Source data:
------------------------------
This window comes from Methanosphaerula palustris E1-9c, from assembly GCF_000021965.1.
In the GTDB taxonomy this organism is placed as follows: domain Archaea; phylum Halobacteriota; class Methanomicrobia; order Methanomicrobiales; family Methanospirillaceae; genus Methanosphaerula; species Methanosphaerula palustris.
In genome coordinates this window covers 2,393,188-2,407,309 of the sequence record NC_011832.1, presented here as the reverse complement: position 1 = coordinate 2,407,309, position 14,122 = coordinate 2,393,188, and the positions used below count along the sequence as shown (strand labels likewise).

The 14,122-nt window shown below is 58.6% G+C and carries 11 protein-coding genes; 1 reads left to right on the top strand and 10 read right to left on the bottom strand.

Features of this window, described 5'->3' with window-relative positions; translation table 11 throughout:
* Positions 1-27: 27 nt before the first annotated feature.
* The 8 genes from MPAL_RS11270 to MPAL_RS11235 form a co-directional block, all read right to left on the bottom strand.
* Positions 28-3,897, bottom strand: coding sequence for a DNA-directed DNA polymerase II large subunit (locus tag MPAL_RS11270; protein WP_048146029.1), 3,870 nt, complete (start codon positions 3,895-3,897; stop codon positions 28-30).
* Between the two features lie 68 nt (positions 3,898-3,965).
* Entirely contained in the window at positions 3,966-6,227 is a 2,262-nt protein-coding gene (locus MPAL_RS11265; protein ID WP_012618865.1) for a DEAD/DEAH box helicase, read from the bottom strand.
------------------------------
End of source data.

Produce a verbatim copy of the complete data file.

This window comes from Methanosphaerula palustris E1-9c, from assembly GCF_000021965.1.
In the GTDB taxonomy this organism is placed as follows: domain Archaea; phylum Halobacteriota; class Methanomicrobia; order Methanomicrobiales; family Methanospirillaceae; genus Methanosphaerula; species Methanosphaerula palustris.
In genome coordinates this window covers 2,393,188-2,407,309 of the sequence record NC_011832.1, presented here as the reverse complement: position 1 = coordinate 2,407,309, position 14,122 = coordinate 2,393,188, and the positions used below count along the sequence as shown (strand labels likewise).

The 14,122-nt window shown below is 58.6% G+C and carries 11 protein-coding genes; 1 reads left to right on the top strand and 10 read right to left on the bottom strand.

Features of this window, described 5'->3' with window-relative positions; translation table 11 throughout:
* Positions 1-27: 27 nt before the first annotated feature.
* The 8 genes from MPAL_RS11270 to MPAL_RS11235 form a co-directional block, all read right to left on the bottom strand.
* Positions 28-3,897, bottom strand: coding sequence for a DNA-directed DNA polymerase II large subunit (locus tag MPAL_RS11270; protein WP_048146029.1), 3,870 nt, complete (start codon positions 3,895-3,897; stop codon positions 28-30).
* Between the two features lie 68 nt (positions 3,898-3,965).
* Entirely contained in the window at positions 3,966-6,227 is a 2,262-nt protein-coding gene (locus MPAL_RS11265; protein ID WP_012618865.1) for a DEAD/DEAH box helicase, read from the bottom strand.